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Diane Warren sets the record straight: “Why Did You Do That?” is not supposed to be a bad pop song

There you have it. DEBATE OVER.

Everyone seems to be divided when it comes to the song about butts on A Star is Born. Diane Warren has set the record straight in an interview with NY Times, saying Why Did You Do That? is NOT supposed to be a bad pop song.

Diane, I heard “Why Did You Do That?” in a gay bar the other night. We need to discuss it.

It’s getting a life of its own! “Why’d you come around me with an ass like that?” I have to take guilty credit for that line. I remember when we were working on it, I said, “Can we say that?” And Gaga went, “Yeah, why not?”

And now I can’t stop saying it.

It’s seeping into the consciousness!

I saw someone tweet that “Why Did You Do That?” is supposed to be a “bad” pop song, and you replied, “That was not the intention, actually.”

No, it’s not the intention. I would never purposefully sit down to write a bad song, although I guess I’ve done some without trying that turned out that way. This was a fun song, and I love fun pop songs. Not everything has to be serious all the time.

There you have it. DEBATE OVER.

Was there any sort of directive about what this song was supposed to represent for Ally?

No, the directive was just to write a fun song, something that shows she’s becoming this pop artist.

Did you know that Bradley’s character, Jackson Maine, would later make fun of the lyrics?

It surprised me when I saw it! I was sitting next to my friend and I jabbed her in the arm and went, “That’s my line he’s quoting!” I love that her character defended her music. It doesn’t have to be what he thinks music should be — music can be everything. It can be a serious song, it can be a pop song, it can be a song about an ass.

And is he any more authentic? The film points out that Jackson adopted his older brother’s voice to make it in rock. In many ways, his persona involves as much artifice as hers.

That’s true, when you look at it like that. Her character writes her own songs, and maybe that’s how she expresses herself. It doesn’t make her character less artistic than his character.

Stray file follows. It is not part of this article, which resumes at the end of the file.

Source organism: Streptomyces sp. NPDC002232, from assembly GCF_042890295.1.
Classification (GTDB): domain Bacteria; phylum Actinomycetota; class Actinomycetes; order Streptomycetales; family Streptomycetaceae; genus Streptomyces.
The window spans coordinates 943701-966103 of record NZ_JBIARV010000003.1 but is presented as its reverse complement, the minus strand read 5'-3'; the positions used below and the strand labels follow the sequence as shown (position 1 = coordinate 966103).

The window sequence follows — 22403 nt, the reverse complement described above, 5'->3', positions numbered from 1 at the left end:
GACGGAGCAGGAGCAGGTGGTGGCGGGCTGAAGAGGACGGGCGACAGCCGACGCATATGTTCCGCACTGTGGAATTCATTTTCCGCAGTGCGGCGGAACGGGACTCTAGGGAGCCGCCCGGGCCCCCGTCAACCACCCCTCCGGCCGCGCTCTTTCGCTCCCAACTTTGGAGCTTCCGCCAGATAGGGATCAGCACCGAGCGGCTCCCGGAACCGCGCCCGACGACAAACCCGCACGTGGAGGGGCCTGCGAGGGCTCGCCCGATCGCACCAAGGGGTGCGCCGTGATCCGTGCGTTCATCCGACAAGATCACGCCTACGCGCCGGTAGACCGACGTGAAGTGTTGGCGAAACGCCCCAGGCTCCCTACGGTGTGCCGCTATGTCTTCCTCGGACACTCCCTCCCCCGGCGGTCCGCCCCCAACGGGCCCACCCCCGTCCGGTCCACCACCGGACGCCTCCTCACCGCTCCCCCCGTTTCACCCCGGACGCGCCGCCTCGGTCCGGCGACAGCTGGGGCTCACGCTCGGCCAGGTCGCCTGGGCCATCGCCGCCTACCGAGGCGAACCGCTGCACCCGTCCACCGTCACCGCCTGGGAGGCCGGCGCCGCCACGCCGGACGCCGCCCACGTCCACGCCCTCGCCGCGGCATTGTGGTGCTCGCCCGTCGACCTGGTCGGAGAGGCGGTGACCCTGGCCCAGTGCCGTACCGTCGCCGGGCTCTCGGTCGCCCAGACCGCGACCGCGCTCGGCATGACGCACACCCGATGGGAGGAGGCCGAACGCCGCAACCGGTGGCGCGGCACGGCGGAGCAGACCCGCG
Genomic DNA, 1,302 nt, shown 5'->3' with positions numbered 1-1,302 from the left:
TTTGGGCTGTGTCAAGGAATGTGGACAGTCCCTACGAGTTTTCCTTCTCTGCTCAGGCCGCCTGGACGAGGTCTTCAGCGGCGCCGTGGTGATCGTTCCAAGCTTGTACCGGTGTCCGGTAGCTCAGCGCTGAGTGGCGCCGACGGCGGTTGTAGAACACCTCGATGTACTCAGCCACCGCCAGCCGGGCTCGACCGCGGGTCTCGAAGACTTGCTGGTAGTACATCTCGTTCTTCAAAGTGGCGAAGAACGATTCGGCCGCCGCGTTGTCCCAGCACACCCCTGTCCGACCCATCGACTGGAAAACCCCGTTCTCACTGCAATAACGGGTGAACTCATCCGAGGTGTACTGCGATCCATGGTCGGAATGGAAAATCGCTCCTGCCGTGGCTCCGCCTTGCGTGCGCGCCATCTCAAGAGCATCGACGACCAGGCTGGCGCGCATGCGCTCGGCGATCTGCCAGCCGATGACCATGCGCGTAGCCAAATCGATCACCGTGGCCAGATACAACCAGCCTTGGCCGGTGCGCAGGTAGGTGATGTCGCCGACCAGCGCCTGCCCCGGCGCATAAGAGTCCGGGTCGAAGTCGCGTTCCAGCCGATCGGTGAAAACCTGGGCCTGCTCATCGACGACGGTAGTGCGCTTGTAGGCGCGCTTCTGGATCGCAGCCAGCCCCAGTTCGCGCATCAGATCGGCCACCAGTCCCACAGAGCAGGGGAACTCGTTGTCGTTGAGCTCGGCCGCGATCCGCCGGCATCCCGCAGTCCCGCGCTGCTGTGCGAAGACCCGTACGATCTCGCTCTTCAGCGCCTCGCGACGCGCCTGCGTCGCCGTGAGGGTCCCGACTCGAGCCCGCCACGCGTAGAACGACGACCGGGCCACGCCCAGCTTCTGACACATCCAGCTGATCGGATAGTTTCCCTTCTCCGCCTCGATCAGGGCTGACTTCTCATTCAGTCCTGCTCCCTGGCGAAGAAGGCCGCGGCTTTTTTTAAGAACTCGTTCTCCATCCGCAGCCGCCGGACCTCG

As someone who has worked with many pop stars as a songwriter, did Ally’s arc ring true to you?

I’ve seen stuff like that, where they try to push an artist — especially a female artist — into something they’re not, and then they rebel against it and try to discover what their true voice is. But by the way, maybe her true voice is being a pop star, you know? And that’s O.K., if that’s who you are.

It’s interesting how upset people can become about pop music.

I mean, you’re talking to the woman who wrote “Blame It on the Rain” for Milli Vanilli. I have nothing against a good pop song.

But a lot of people think it’s less important than a good rock song. They treat it like — —

A guilty pleasure, right? But it has its revenge because it sticks in your brain. And then you end up saying, “Why did you do that, do that, do that.”

How did you feel about the movie in general, once you saw it?

I thought it was really impressive. The thing is, when Gaga was talking about acting in it, some people I know were like, “She’s not gonna be great,” but I knew she would be. I’ve spent time with her, I know how hard she works: This is someone who works with a vocal coach for hours a day. She has that discipline, that work ethic that very few people have. She has it, and Beyoncé has it. They just go that extra mile. Good isn’t good enough, so when I knew she was serious about this, I knew she would be great — and she is.

What do you think?

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Written by gagamedia

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